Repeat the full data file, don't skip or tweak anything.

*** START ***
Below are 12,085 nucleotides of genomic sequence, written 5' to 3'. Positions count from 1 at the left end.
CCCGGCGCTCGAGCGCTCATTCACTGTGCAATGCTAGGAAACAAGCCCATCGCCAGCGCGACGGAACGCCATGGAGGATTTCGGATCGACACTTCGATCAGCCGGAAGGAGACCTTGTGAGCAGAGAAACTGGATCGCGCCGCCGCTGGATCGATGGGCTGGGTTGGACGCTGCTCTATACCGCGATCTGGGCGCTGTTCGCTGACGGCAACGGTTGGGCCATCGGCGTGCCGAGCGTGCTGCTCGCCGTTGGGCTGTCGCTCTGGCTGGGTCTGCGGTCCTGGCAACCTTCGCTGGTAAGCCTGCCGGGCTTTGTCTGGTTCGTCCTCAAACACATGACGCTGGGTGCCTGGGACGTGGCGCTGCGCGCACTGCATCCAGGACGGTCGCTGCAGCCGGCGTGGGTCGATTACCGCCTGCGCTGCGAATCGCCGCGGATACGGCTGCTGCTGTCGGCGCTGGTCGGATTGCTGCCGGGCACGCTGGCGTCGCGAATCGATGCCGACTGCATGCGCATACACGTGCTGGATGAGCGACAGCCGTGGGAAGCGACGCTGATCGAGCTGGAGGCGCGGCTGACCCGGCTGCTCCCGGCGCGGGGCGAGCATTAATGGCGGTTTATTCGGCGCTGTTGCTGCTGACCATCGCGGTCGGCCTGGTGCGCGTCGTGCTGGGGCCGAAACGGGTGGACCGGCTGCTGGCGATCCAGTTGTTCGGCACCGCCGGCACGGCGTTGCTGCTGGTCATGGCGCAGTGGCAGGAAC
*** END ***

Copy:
Below are 12,085 nucleotides of genomic sequence, written 5' to 3'. Positions count from 1 at the left end.
CCCGGCGCTCGAGCGCTCATTCACTGTGCAATGCTAGGAAACAAGCCCATCGCCAGCGCGACGGAACGCCATGGAGGATTTCGGATCGACACTTCGATCAGCCGGAAGGAGACCTTGTGAGCAGAGAAACTGGATCGCGCCGCCGCTGGATCGATGGGCTGGGTTGGACGCTGCTCTATACCGCGATCTGGGCGCTGTTCGCTGACGGCAACGGTTGGGCCATCGGCGTGCCGAGCGTGCTGCTCGCCGTTGGGCTGTCGCTCTGGCTGGGTCTGCGGTCCTGGCAACCTTCGCTGGTAAGCCTGCCGGGCTTTGTCTGGTTCGTCCTCAAACACATGACGCTGGGTGCCTGGGACGTGGCGCTGCGCGCACTGCATCCAGGACGGTCGCTGCAGCCGGCGTGGGTCGATTACCGCCTGCGCTGCGAATCGCCGCGGATACGGCTGCTGCTGTCGGCGCTGGTCGGATTGCTGCCGGGCACGCTGGCGTCGCGAATCGATGCCGACTGCATGCGCATACACGTGCTGGATGAGCGACAGCCGTGGGAAGCGACGCTGATCGAGCTGGAGGCGCGGCTGACCCGGCTGCTCCCGGCGCGGGGCGAGCATTAATGGCGGTTTATTCGGCGCTGTTGCTGCTGACCATCGCGGTCGGCCTGGTGCGCGTCGTGCTGGGGCCGAAACGGGTGGACCGGCTGCTGGCGATCCAGTTGTTCGGCACCGCCGGCACGGCGTTGCTGCTGGTCATGGCGCAGTGGCAGGAAC